I just had a similar conversation with my PCP (I work with him, so it's easy to ask questions on the fly). My resting hear rate is on the high side (usually 85-95 bpm). And I take a calcium channel blocker because of this (I've had to be cardioverted in the ER once due to a heart rate of 250+). At any rate, I asked him 1) how can I know what my max heart rate is and 2) if I can't figure out my max heart rate, how do I calulate 90% of that to make sure I'm "in the zone." He said basically I can't. He said he would recommend slowing down if I get up around 170 and consider 180 to be my max. My HRM says my zone should be 113-148. I often go up to 155-160 and I get the beep beep that I'm not in my zone. I just ignore it.
  14155310
March 3, 2012 7:01 PM
If you are really concerned about it and want to keep track of calories burned a lot more accurately, purchase a heart rate monitor with a chest strap. The brand Polar makes some really nice ones.
  7503240
March 3, 2012 7:01 PM
My elliptical workouts are between 95-105% my alleged max heart-rate for typically 40-70 mins. Unless you're having chest pains or have a history of cardiac disease that doesn't sound like you're overdoing it. Change the machine's settings so it doesn't bug you. Of course work up slowly.
Edited by Gt3ch On March 3, 2012 7:09 PM
  14989235
March 3, 2012 7:02 PM
when i first started doing spin classes and was alot fatter, i would easy get up to over 170 and was telling my PT that, thinking that i was close to heart attack. and she said she can easily get up over that heart rate... she is alot younger than me, admittedly.

but now i've lost a heap of weight, and am alot fitter, i struggle to get my heart rate over 145.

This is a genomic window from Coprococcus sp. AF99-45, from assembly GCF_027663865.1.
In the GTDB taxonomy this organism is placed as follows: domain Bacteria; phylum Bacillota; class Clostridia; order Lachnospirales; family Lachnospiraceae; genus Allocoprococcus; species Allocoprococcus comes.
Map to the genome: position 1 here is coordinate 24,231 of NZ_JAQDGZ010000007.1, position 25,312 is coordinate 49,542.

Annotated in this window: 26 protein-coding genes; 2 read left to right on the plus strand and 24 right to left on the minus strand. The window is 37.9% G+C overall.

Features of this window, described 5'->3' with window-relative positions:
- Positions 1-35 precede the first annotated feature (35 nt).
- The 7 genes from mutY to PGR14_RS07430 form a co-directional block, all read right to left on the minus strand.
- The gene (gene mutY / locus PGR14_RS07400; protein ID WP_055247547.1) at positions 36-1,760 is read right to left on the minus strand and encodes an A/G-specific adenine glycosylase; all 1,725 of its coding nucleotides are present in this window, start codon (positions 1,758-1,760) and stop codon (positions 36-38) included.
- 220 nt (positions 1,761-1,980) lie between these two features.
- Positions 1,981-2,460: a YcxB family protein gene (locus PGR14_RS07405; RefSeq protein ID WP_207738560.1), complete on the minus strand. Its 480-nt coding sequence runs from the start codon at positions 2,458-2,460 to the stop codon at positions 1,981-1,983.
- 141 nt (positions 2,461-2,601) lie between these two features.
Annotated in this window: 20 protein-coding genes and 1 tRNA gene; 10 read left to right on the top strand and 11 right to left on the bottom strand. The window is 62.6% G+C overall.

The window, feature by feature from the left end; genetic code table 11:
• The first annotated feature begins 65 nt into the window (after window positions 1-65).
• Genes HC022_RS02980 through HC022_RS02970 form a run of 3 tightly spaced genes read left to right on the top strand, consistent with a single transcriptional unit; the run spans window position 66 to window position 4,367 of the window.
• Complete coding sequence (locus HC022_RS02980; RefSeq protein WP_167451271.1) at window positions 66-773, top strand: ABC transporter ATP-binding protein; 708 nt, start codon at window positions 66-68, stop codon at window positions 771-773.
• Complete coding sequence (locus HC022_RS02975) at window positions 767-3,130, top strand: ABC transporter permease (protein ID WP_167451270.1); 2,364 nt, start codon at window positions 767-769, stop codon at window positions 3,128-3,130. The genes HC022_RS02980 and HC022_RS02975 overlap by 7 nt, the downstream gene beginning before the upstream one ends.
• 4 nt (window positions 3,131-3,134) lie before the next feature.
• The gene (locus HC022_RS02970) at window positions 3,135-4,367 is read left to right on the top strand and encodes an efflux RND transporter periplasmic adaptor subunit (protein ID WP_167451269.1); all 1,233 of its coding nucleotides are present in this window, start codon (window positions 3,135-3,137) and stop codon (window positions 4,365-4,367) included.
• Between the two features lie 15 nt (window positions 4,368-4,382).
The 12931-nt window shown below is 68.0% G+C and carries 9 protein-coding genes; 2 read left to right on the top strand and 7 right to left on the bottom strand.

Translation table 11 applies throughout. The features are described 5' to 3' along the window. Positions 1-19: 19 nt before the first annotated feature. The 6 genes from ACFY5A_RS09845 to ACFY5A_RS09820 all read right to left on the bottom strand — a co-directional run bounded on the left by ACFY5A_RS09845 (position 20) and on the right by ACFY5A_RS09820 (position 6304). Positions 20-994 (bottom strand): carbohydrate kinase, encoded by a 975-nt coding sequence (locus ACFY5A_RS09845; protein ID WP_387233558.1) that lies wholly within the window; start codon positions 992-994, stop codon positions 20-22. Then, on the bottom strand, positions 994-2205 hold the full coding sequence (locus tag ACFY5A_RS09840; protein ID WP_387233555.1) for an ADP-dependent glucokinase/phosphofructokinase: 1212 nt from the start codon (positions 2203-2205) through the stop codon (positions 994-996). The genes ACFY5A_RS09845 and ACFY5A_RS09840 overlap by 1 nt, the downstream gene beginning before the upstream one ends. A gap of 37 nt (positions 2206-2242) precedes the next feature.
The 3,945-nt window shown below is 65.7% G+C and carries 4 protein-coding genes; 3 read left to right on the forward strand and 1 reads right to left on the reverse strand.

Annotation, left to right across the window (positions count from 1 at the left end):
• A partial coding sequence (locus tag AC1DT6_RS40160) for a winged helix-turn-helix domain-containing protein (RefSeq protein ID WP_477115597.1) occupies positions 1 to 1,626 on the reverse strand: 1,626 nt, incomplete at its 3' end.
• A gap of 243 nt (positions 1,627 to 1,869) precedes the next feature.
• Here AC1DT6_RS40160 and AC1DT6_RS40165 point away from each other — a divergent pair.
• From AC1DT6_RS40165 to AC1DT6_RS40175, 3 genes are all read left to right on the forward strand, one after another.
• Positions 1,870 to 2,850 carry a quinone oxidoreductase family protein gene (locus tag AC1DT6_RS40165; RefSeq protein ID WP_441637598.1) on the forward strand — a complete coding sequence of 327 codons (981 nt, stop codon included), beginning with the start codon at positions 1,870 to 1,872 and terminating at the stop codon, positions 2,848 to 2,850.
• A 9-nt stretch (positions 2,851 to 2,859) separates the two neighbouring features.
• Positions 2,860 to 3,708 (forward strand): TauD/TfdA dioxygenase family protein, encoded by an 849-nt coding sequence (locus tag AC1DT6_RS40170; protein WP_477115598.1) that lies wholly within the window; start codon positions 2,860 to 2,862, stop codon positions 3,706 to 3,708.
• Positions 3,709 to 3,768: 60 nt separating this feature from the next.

March 3, 2012 7:03 PM
increase the resistance and/or speed. Your HR will go up higher guaranteed.
Edited by Gt3ch On March 3, 2012 7:04 PM
  14989235
March 3, 2012 7:08 PM
My HR when working out is always between 150-190.
  18337433
March 3, 2012 7:11 PM
Bump
  11934599
March 3, 2012 7:15 PM
Are you staying hydrated?

About a year ago, I checked into the hospital with a resting heartrate of 160. Granted, I was checking in because my appendix had ruptured, but when they took my vitals they thought the machine was broken and had to re-check with fingers and a clock. My blood pressure was perfect, my body weight within acceptable bounds, and I have nerves of steel so it wasn't stress or pain causing my pulse to race. I was, predictably, dehydrated. (For three days before I checked in, I thought it was just food poisoning and I wasn't able to keep anything down, so this is less than surprising.)

Since then, whenever I go too long without water, when I sweat too much or whatever, my heart starts pounding. I'm really bad at drinking enough water, so it happens more than I'd like to admit.

YMMV, of course, but there's no harm in drinking more water.
March 3, 2012 7:52 PM
That is interesting. I'm bad at drinking water too, and once or twice when I had a nasty stomach virus my pulse started to race. When I first started working out, I would get headaches. I figured out that it was because I wasn't drinking anything before working out. I make sure I do that now. But I still should probably drink more water.
  17179365
March 3, 2012 9:06 PM
Your max heart rate is 220-your age eg mine would be 201 and then 75% of that is what you should be working towards but can go higher usually as high as 90% if doing really, really intense bootcamp etc
March 4, 2012 5:38 AM
The more fit you get, the harder it will be to get your heart rate up.
  7503240

Message Boards » Fitness and Exercise

Posts by members, moderators and admins should not be considered medical advice and no guarantee is made against accuracy.